Duvar English

The main opposition Republican People’s Party (CHP) is set to apply to the Turkish Constitutional Court to annul the “unconstitutional” articles of a recent prisoner release law.

The CHP seeks to annul 17 articles out of 69 in its petition consisting of over 100 pages that was prepared by deputy İbrahim Kaboğlu, who is also a professor of constitution.

Turkey’s parliament on April 14 passed a law that allowed the release of tens of thousands of prisoners to ease overcrowding in jails and protect inmates from the coronavirus, but which critics slam for excluding those jailed on terrorism charges.

However grave it may seem, “terror” has taken on a broad meaning in Turkey, essentially used as a way to criminalize any opponent of the government, mainly journalists and politicians.

In its application, the CHP said that the bill created discrimination between the convicts and inmates, as well between the convicts themselves, adding that it’s against a number of articles in the constitution, mainly on equality.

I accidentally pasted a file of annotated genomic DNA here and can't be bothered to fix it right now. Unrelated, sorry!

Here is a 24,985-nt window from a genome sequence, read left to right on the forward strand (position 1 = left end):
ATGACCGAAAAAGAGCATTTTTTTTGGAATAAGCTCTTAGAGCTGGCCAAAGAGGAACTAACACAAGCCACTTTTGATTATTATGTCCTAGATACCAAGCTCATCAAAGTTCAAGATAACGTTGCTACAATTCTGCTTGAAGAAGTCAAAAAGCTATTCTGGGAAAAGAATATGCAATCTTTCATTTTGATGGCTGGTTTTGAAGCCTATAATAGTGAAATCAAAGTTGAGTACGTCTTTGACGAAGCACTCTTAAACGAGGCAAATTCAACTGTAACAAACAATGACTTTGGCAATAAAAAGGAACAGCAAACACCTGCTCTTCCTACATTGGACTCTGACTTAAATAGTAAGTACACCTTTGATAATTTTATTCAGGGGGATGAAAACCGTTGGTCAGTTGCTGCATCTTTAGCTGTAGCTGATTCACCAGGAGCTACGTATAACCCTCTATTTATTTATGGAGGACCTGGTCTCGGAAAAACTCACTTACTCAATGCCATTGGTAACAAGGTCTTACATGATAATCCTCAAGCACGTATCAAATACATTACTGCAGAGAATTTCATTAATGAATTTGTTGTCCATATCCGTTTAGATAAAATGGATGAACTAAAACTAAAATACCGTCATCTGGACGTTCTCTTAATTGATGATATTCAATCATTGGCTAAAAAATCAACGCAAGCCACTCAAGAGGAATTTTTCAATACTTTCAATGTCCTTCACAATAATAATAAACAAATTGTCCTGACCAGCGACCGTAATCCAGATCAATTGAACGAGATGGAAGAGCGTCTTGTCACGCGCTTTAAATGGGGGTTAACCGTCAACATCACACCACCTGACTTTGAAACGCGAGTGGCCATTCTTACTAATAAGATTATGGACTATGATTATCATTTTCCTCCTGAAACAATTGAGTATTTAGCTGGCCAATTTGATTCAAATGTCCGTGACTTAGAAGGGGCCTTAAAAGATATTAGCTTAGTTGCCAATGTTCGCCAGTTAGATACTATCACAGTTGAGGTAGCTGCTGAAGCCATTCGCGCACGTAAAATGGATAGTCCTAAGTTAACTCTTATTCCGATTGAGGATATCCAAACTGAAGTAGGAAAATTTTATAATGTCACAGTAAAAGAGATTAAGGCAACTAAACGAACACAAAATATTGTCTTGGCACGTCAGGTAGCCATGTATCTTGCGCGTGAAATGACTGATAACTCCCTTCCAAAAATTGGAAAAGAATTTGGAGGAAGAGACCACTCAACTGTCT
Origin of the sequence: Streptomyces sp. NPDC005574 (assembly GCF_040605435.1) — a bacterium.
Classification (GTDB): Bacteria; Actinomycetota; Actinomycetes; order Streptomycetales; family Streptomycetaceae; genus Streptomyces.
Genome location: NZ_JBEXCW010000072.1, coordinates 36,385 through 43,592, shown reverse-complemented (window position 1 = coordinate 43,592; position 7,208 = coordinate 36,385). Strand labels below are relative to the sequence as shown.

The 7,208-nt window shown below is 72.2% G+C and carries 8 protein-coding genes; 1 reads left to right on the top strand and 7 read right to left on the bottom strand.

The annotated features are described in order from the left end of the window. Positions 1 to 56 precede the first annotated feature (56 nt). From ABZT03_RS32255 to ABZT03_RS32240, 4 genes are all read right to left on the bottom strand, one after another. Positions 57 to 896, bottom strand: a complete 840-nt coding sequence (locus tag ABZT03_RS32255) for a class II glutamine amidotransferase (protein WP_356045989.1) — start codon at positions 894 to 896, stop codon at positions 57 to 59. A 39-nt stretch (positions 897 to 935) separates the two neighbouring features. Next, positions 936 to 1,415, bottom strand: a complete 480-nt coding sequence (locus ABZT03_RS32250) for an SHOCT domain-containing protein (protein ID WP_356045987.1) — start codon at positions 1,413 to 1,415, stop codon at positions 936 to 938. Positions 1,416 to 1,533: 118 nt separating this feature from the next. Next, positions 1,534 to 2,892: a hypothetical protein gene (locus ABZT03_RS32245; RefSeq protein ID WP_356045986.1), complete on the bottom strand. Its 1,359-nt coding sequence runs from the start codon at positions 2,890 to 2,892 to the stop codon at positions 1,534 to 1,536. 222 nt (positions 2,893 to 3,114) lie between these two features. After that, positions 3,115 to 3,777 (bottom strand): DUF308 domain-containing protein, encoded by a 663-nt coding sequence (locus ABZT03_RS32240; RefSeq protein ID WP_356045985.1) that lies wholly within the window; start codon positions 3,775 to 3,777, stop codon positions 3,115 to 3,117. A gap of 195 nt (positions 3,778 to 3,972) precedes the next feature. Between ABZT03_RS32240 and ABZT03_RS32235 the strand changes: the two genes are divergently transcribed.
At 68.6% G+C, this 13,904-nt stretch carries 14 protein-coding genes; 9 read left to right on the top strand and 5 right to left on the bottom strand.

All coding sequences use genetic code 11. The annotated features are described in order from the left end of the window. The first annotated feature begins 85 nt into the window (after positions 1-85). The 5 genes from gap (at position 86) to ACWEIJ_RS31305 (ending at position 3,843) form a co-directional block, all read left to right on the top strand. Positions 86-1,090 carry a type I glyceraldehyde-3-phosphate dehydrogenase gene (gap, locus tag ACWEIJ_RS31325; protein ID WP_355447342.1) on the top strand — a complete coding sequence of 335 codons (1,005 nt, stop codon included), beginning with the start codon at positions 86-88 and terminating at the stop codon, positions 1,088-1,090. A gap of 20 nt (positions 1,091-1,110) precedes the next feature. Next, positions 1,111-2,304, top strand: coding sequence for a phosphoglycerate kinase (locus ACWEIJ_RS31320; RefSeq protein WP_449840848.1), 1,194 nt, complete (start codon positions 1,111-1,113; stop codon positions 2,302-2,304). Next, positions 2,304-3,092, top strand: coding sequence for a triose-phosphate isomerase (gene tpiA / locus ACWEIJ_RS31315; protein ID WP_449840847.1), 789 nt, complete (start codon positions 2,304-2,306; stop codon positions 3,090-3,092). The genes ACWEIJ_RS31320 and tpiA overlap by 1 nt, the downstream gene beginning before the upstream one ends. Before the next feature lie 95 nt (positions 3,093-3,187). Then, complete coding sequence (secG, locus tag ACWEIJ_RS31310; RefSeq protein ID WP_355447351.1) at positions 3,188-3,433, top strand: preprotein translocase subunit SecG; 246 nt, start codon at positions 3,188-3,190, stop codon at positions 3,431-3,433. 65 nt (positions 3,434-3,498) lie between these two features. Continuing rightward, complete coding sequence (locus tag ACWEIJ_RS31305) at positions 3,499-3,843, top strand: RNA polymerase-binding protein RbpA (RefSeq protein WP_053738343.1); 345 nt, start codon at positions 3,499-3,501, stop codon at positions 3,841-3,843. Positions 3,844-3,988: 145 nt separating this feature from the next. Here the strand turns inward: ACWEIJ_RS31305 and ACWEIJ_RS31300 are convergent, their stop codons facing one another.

It also said that the bill fails to protect the right to life of all convicts and inmates despite it being released as a precaution against the coronavirus (COVID-19) pandemic, citing the second amendment of the constitution on Turkey being a state of law, fifth on the state’s main duties and aims, tenth on equality before the law, 13th on the rights and freedoms and 17th on personal immunity and the right to life.

Previously, the CHP challenged the law in regards to its form.

The new law is not a “penal reform,” as referred to by the ruling Justice and Development Party (AKP), but instead a “covert special amnesty,” the CHP said, adding that such a law needs to be ratified with the decision of at least three fifths of lawmakers in the parliament, in line with the Article 87th of the constitution.